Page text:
University considers arming UPD officers

Top administrators began meeting this summer to assess whether to arm University Police Department officers, officials said this week.

A new committee, led by Senior Vice President and General Counsel Beth Nolan, is in the process of hiring an outside consultant to identify the benefits and drawbacks to giving UPD firearms. The discussion follows the release of a report last spring co-authored by UPD Chief Dolores Stafford which advocated for campus law enforcement to carry guns.

“I think we should research the issue and be thorough in weighing the pros and cons in making a decision,” Stafford said in an interview this week.

A number of possible consulting firms have been identified and several have been interviewed, Nolan said. The actual study and review process will begin once the consultant is chosen, and will last for six to 10 weeks, she said.

“A consultant with expertise in campus security issues will enable us to make the best assessment of those issues for our campus in order to bring a recommendation to President Knapp,” Nolan wrote in an e-mail. “Such experts also will be able to share with us best practices from other campuses across the country, which is a particular benefit of outside expertise.”

The committee eventually plans to present a recommendation to University President Steven Knapp detailing whether an armed presence would help deter crime.

“We felt – as a senior staff – that we need to get expert, outside advice to help us make a judgment,” said Robert Chernak, senior vice president for Student and Academic Support Services, and a member of the committee.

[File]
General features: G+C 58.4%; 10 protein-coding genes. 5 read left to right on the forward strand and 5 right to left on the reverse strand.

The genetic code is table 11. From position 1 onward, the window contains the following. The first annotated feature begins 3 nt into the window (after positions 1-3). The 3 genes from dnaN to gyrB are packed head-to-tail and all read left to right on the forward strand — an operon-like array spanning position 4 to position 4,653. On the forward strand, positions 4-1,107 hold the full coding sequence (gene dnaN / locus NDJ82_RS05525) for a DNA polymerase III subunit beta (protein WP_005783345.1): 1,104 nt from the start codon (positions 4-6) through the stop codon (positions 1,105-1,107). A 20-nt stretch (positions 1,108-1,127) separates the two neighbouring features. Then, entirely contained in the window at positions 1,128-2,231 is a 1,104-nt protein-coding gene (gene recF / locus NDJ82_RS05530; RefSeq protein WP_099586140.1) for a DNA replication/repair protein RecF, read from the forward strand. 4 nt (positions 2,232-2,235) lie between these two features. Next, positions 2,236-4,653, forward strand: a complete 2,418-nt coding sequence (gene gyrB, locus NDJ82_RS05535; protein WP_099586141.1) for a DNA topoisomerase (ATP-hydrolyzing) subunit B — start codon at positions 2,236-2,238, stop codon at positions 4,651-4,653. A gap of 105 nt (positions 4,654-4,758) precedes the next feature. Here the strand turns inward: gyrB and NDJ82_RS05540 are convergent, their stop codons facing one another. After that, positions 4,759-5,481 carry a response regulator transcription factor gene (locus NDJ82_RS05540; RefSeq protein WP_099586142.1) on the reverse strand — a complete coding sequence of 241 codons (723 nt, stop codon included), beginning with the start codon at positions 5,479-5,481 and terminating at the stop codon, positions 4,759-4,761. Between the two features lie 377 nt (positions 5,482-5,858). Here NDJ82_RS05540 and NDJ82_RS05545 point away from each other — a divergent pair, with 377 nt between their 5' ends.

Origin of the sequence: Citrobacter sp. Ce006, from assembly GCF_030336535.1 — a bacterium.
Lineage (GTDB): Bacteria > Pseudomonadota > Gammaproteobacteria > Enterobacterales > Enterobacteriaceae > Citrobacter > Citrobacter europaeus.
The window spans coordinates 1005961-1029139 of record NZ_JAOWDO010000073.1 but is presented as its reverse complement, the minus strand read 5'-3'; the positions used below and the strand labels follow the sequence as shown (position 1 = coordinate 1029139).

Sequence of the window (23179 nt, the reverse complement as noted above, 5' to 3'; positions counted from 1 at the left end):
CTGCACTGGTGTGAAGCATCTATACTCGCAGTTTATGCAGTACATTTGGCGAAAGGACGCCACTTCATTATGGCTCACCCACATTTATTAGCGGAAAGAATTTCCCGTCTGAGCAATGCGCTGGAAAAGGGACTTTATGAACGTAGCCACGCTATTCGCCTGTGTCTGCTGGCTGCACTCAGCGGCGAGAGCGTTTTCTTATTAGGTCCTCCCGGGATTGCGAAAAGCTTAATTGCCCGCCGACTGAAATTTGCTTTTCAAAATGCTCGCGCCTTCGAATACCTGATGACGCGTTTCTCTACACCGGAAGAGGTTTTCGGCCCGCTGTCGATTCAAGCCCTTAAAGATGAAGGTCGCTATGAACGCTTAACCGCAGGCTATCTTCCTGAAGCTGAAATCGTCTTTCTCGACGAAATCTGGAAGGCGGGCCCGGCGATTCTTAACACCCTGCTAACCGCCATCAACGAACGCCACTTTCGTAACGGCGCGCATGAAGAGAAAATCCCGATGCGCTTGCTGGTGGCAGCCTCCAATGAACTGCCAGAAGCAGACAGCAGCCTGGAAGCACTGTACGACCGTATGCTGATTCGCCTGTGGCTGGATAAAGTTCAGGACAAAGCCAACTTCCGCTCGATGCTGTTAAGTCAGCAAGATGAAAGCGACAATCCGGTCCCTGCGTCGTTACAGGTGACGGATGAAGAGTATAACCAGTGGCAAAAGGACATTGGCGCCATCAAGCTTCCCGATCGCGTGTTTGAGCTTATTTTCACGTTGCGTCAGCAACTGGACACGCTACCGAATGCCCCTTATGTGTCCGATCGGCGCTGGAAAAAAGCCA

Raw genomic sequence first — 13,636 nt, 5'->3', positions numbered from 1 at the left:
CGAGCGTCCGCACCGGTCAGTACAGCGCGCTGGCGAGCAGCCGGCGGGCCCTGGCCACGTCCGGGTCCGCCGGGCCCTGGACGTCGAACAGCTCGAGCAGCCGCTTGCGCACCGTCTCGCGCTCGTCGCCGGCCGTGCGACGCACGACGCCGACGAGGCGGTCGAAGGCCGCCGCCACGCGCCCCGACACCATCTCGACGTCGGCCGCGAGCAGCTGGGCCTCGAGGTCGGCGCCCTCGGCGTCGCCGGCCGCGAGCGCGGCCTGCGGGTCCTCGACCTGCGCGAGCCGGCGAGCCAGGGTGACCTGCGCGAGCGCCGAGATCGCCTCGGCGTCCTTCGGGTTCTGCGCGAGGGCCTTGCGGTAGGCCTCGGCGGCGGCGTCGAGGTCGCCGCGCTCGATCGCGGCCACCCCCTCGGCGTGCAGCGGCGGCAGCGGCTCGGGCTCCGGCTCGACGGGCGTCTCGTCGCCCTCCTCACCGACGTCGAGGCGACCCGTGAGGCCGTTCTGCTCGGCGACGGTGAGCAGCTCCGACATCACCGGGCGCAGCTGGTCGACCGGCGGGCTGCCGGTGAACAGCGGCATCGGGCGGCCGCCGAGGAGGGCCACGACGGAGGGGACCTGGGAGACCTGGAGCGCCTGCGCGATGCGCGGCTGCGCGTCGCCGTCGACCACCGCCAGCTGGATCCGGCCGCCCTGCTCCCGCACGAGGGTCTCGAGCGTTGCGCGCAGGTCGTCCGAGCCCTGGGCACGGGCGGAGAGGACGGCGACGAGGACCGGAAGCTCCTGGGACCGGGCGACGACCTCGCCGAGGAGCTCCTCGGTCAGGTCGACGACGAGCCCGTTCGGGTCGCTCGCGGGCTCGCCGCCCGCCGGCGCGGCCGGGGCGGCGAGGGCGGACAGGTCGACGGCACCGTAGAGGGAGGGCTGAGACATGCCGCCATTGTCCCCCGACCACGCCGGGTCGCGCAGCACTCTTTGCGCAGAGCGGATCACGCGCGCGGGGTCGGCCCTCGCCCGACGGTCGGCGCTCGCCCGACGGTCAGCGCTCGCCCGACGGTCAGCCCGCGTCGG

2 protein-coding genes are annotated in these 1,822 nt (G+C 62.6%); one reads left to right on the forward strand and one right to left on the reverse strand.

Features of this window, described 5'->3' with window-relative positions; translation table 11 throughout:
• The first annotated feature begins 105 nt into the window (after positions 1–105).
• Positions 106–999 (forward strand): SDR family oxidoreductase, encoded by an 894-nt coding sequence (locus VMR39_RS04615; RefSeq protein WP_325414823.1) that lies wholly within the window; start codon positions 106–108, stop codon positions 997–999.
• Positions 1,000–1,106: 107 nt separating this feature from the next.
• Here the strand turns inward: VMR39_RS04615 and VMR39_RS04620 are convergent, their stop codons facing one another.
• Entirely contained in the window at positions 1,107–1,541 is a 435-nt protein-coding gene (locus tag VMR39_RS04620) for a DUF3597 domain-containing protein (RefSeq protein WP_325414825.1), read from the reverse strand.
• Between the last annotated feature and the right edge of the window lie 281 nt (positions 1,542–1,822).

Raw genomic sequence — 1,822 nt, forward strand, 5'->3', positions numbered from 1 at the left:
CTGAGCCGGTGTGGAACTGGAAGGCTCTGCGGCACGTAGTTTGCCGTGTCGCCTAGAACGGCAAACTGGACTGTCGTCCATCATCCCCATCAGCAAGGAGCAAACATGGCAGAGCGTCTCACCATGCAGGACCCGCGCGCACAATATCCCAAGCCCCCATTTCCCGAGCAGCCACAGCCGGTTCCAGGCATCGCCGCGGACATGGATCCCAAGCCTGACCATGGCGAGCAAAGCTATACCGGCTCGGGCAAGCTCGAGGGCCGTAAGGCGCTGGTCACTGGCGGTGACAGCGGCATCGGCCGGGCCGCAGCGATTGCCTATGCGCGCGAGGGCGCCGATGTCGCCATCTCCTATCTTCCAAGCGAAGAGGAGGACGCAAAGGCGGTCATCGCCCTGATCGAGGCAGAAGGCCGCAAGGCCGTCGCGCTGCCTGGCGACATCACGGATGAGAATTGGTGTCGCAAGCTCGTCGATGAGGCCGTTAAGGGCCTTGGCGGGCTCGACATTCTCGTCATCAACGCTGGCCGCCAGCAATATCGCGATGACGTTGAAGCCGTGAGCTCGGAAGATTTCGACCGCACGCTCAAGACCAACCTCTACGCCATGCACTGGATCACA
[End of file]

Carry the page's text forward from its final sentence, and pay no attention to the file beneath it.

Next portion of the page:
Local law enforcement agencies, community leaders, internal assessments and student opinion will play a role in the study, Chernak said. Nolan said the search committee has been “explicit” in the need for soliciting student opinion, but does not yet know how it will be done.

The decision to assess arming UPD officers was not precipitated by any one event, Nolan said.

“The question of how best to secure college campuses continues to be a critical one, and arises in different ways at different times,” Nolan said.

She added that arming officers on campus is not an easy decision.

“The question of whether a university should have an armed or unarmed police force is a complex one, and depends on a number of factors including campus location, campus security issues, other conditions on campus, local law enforcement conditions, and the legal and regulatory landscape.”

Christopher Blake, associate director of the International Association of Campus Law Enforcement, said most schools with a sworn police forces have armed their officers. Stafford formerly served as president of IACLEA.

“When you have an active shooter like you did at Virginia Tech, you don’t want to send an officer in there unarmed,” Blake said, referring to the April 2007 shooting spree that claimed 32 lives.

Blake pointed to a Justice Department survey from the 2004-2005 which found that nearly nine out of 10 colleges with sworn police forces armed their officers. He added that ultimately an institution should make the decision based on the costs and benefits of arming police.

Nolan said they plan to gather data from other universities discussing the same issue.

“Campuses across the country have a range of arrangements, from fully unarmed security officers to fully armed campus police forces,” Nolan said. “Some campuses have recently armed their campus police. Some have decided not to do so. A few have even moved from an armed to unarmed police force.”

Nolan said the cost of arming the police would depend on whatever plan is developed and approved by senior administrators.

In addition to Nolan and Chernak, the committee consists of Executive Vice President and Treasurer Lou Katz, Provost, Vice President John “Skip” Williams, and Barbara Porter, Knapp’s chief of staff.

-Lara Gori contributed to this report.

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